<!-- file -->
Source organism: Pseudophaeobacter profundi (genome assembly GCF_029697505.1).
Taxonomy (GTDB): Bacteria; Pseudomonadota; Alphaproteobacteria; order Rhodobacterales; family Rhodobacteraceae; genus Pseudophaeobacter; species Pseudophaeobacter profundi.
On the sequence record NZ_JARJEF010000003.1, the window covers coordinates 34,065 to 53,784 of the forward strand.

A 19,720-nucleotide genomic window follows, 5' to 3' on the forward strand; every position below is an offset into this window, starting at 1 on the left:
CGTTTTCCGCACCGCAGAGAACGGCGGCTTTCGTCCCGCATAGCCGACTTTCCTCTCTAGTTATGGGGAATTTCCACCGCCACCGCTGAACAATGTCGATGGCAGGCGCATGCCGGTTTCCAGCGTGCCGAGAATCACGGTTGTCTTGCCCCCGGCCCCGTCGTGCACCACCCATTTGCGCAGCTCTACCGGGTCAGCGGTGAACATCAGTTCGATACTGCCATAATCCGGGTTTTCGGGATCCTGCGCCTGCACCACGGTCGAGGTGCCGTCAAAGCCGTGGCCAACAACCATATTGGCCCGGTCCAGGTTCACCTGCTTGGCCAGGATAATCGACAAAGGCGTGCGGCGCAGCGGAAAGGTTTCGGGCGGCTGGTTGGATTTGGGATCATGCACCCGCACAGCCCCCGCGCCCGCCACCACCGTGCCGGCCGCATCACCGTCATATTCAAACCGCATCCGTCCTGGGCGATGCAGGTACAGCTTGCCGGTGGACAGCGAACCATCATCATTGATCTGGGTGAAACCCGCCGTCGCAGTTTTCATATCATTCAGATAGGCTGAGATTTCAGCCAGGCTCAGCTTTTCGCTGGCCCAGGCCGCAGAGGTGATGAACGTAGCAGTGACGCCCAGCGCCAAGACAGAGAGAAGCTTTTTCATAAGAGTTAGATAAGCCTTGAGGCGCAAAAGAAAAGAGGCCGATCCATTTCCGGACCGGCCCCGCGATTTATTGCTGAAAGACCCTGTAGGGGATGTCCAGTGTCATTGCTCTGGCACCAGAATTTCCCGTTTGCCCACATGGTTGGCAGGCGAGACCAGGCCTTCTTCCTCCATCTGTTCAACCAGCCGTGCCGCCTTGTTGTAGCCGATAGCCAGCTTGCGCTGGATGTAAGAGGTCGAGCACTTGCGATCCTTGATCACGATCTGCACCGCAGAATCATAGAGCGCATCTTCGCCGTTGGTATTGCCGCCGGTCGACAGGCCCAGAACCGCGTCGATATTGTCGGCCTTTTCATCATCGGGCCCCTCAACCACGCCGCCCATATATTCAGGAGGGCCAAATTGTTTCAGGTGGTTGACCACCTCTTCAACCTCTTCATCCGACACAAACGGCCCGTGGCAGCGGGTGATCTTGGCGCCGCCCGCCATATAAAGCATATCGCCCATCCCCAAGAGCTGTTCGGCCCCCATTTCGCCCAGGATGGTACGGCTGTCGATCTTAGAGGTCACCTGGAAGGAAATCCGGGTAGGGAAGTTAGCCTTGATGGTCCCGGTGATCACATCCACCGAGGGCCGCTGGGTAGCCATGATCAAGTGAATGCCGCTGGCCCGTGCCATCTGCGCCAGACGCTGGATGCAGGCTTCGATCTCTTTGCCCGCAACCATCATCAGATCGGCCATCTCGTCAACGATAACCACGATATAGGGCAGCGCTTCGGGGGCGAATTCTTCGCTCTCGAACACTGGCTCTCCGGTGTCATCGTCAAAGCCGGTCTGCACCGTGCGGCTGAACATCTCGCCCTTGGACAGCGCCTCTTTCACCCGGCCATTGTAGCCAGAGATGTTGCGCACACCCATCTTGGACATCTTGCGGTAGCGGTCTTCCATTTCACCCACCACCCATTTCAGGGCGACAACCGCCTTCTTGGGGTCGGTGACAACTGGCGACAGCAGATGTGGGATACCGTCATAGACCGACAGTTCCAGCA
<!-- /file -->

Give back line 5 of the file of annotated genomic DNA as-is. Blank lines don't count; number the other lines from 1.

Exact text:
CGTTTTCCGCACCGCAGAGAACGGCGGCTTTCGTCCCGCATAGCCGACTTTCCTCTCTAGTTATGGGGAATTTCCACCGCCACCGCTGAACAATGTCGATGGCAGGCGCATGCCGGTTTCCAGCGTGCCGAGAATCACGGTTGTCTTGCCCCCGGCCCCGTCGTGCACCACCCATTTGCGCAGCTCTACCGGGTCAGCGGTGAACATCAGTTCGATACTGCCATAATCCGGGTTTTCGGGATCCTGCGCCTGCACCACGGTCGAGGTGCCGTCAAAGCCGTGGCCAACAACCATATTGGCCCGGTCCAGGTTCACCTGCTTGGCCAGGATAATCGACAAAGGCGTGCGGCGCAGCGGAAAGGTTTCGGGCGGCTGGTTGGATTTGGGATCATGCACCCGCACAGCCCCCGCGCCCGCCACCACCGTGCCGGCCGCATCACCGTCATATTCAAACCGCATCCGTCCTGGGCGATGCAGGTACAGCTTGCCGGTGGACAGCGAACCATCATCATTGATCTGGGTGAAACCCGCCGTCGCAGTTTTCATATCATTCAGATAGGCTGAGATTTCAGCCAGGCTCAGCTTTTCGCTGGCCCAGGCCGCAGAGGTGATGAACGTAGCAGTGACGCCCAGCGCCAAGACAGAGAGAAGCTTTTTCATAAGAGTTAGATAAGCCTTGAGGCGCAAAAGAAAAGAGGCCGATCCATTTCCGGACCGGCCCCGCGATTTATTGCTGAAAGACCCTGTAGGGGATGTCCAGTGTCATTGCTCTGGCACCAGAATTTCCCGTTTGCCCACATGGTTGGCAGGCGAGACCAGGCCTTCTTCCTCCATCTGTTCAACCAGCCGTGCCGCCTTGTTGTAGCCGATAGCCAGCTTGCGCTGGATGTAAGAGGTCGAGCACTTGCGATCCTTGATCACGATCTGCACCGCAGAATCATAGAGCGCATCTTCGCCGTTGGTATTGCCGCCGGTCGACAGGCCCAGAACCGCGTCGATATTGTCGGCCTTTTCATCATCGGGCCCCTCAACCACGCCGCCCATATATTCAGGAGGGCCAAATTGTTTCAGGTGGTTGACCACCTCTTCAACCTCTTCATCCGACACAAACGGCCCGTGGCAGCGGGTGATCTTGGCGCCGCCCGCCATATAAAGCATATCGCCCATCCCCAAGAGCTGTTCGGCCCCCATTTCGCCCAGGATGGTACGGCTGTCGATCTTAGAGGTCACCTGGAAGGAAATCCGGGTAGGGAAGTTAGCCTTGATGGTCCCGGTGATCACATCCACCGAGGGCCGCTGGGTAGCCATGATCAAGTGAATGCCGCTGGCCCGTGCCATCTGCGCCAGACGCTGGATGCAGGCTTCGATCTCTTTGCCCGCAACCATCATCAGATCGGCCATCTCGTCAACGATAACCACGATATAGGGCAGCGCTTCGGGGGCGAATTCTTCGCTCTCGAACACTGGCTCTCCGGTGTCATCGTCAAAGCCGGTCTGCACCGTGCGGCTGAACATCTCGCCCTTGGACAGCGCCTCTTTCACCCGGCCATTGTAGCCAGAGATGTTGCGCACACCCATCTTGGACATCTTGCGGTAGCGGTCTTCCATTTCACCCACCACCCATTTCAGGGCGACAACCGCCTTCTTGGGGTCGGTGACAACTGGCGACAGCAGATGTGGGATACCGTCATAGACCGACAGTTCCAGCA